This site uses cookies to improve your experience and to provide services and advertising. By continuing to browse, you agree to the use of cookies described in our Cookies Policy. You may change your settings at any time but this may impact on the functionality of the site. To learn more see our Cookies Policy.
OK
Dublin: 17 °C Sunday 21 April, 2019
Advertisement

Councillors surprised and shocked to hear work will begin soon on Poolbeg incinerator

One councillor said it would have been “good manners and good practice” to contact them.

Image: Sam Boal/Photocall Ireland

WORK IS DUE to begin on the controversial Poolbeg Incinerator within two weeks, after an agreement was signed between a US energy company Covanta and Dublin City Council.

Dublin City Councillors had voted against the project earlier this month.

Not informed

However, TheJournal.ie spoke to three Dublin City councillors today who said they had not been informed by the council of the news – despite the fact they had voted on the issue a number of times.

The decision on whether to proceed with the project or not was an executive decision for the Chief Executives of the four Dublin local authorities.

“It would have been good manners and good practice to contact councillors,” said Sinn Féin councillor Daithí Doolan.

I’m shocked that it’s going ahead.

He described the situation as “short-termism” and raised questions about the suitability of Covanta. “It’s the wrong company in the wrong industry at the wrong time,” he said.

“It’s an industry coming from the last century trying to be imposed on present day Dublin.”

Of the need for an incinerator, Doolan said that recycling has “come on leaps and bounds in Dublin” and he was concerned that as the incinerator will need to be fed, people may be disencouraged to recycle, or wast might have to be imported.

“Even at this late stage, I’d make a public appeal to county manager to reverse his decision,” said Cllr Doolan.

Dermot Lacey, a Labour councillor, said: “I think it’s quite disgraceful because it is a major construction project and in the most recent example of a very big project in the area, we had the Aviva Stadium and for that we set up a project monitoring committee, which worked really well.”

He is calling for such a committee to be set up for this project.

“I would have thought at a very, very minimum – leaving aside issues of courtesy and manners – that such a body would have been set up in advance of work commencing. I genuinely think it’s quit disgraceful,” he said.

Green Party councillor Claire Byrne had also not been told about the decision by the council, and said she and her colleagues “need some clarification on what’s happening”.

When asked if all councillors had been contacted on the agreement, DCC said:

Chief Executives in all four Dublin local authorities consulted widely with their elected members and presented detailed reports to them on options before signing.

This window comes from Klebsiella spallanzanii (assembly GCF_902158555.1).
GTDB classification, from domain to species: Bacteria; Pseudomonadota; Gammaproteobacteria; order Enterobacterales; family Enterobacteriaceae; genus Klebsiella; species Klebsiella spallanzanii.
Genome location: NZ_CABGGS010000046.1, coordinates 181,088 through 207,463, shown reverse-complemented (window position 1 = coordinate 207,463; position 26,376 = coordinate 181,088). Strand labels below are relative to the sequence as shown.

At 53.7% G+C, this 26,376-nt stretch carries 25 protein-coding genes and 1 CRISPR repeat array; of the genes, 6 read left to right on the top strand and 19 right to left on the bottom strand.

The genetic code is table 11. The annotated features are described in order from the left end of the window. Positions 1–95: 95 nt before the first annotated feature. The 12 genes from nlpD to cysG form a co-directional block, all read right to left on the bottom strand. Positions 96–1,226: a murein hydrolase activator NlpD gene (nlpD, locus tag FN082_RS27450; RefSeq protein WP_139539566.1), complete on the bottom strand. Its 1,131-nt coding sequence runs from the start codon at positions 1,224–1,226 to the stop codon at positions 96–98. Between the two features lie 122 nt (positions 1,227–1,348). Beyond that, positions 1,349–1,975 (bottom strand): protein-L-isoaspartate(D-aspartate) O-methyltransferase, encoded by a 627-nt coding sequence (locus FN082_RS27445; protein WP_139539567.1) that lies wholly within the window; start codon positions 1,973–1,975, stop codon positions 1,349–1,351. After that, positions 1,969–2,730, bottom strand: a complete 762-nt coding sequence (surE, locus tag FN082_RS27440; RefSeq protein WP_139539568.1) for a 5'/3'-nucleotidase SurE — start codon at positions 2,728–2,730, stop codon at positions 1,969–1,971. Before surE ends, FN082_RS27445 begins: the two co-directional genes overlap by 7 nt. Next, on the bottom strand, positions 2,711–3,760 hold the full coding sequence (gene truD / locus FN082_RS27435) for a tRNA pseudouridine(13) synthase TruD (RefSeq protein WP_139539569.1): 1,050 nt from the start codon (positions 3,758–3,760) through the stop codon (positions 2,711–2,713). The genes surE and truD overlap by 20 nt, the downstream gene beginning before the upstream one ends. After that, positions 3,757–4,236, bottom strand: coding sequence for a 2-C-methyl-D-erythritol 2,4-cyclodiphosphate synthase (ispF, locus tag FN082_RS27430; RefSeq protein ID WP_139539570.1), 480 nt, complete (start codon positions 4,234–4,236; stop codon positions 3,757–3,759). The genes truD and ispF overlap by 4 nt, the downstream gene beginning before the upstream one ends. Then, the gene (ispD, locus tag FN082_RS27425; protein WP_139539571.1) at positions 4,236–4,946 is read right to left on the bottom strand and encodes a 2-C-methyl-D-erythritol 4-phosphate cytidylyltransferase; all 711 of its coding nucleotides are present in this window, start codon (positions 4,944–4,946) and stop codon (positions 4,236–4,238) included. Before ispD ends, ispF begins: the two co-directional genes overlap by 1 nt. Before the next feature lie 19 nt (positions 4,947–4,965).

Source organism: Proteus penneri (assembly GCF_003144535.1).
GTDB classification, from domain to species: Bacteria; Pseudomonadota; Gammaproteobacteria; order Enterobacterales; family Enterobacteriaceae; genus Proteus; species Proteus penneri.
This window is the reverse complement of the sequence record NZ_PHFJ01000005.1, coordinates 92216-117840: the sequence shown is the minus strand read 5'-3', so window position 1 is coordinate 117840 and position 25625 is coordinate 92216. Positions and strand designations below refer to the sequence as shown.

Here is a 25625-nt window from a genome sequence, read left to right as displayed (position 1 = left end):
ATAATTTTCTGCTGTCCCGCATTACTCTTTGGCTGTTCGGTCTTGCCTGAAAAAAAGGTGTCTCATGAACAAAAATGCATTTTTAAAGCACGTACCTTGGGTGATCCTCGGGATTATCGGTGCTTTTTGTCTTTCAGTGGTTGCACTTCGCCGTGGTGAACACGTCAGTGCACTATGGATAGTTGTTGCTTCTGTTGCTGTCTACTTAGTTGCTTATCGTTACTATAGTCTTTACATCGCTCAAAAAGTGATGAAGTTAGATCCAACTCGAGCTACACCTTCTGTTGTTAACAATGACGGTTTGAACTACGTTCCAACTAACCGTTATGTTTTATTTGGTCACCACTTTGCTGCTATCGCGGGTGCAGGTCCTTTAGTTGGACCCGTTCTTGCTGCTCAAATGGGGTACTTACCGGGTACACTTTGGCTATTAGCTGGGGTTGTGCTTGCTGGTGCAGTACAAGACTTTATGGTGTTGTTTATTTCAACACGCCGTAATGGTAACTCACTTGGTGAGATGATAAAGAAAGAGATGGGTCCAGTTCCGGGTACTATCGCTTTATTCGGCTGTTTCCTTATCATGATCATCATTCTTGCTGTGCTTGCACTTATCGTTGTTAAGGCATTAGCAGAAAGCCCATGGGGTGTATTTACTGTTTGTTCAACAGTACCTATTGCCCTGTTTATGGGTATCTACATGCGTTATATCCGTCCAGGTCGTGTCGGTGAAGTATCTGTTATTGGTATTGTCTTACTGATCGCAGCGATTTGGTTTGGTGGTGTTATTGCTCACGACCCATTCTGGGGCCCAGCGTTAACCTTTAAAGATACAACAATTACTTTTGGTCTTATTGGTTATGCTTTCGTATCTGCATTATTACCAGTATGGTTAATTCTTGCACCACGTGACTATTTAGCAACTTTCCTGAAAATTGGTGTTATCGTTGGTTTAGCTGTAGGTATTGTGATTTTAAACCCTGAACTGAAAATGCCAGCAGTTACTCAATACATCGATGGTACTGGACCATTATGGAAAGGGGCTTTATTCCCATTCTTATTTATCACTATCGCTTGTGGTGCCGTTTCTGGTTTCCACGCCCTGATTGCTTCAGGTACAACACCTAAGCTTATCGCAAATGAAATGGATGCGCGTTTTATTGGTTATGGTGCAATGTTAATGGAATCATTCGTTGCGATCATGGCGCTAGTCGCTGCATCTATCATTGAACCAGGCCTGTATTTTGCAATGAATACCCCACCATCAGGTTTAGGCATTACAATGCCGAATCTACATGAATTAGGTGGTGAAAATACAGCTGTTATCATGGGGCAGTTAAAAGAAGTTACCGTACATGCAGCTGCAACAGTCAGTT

Covanta

The Irish Independent reported this morning that work on the controversial incinerator is set to begin in two weeks, with the project agreement having been signed with Covanta.

Dublin City Council confirmed to TheJournal.ie that mobilisation works will begin within two weeks, with Covanta setting up project offices on site.

The project agreement was signed on Friday.

Covanta is a US energy company which provides sustainable waste and energy solutions.

The project

In a statement on its website, Covanta announced on Friday that it has executed an agreement with DCC to “build, own and operate a new 600,000 metric tonne per year, 58 net megawatt Energy-from-Waste facility in Dublin, Ireland”.

It also said that it has achieved financial close on a “comprehensive project financing package” and plans to commence construction of the project immediately.

Construction will take approximately three years, it said, with a target of late 2017 for beginning operations.

It said that the Dublin Waste-to-Energy Facility “will provide the Dublin region with a long-term sustainable and environmentally superior waste management solution”.

When complete, the facility will generate clean renewable energy to supply 80,000 homes, reducing Ireland’s reliance on imported fossil fuel, and has also been designed with technology and infrastructure to provide enough heat to meet the equivalent needs of over 50,000 homes if a district heating system is implemented in the future.

The total investment in the construction of the incinerator facility will be approximately €500 million.

This will be funded by a combination of third party financing (€375 million) and project equity invested by Covanta (approximately €125 million).

Covanta said the project agreement executed with the council will cover 45 years of facility operations, after which facility ownership will revert to DCC.

Under the project agreement, Covanta will be responsible for sourcing waste supply for the facility, which will consist of residential, commercial and industrial waste streams from Dublin and surrounding areas.

Read: “The fight’s not over yet”: Councillors vote against Poolbeg incinerator plan>

  • Share on Facebook
  • Email this article
  •  

Read next:

COMMENTS (21)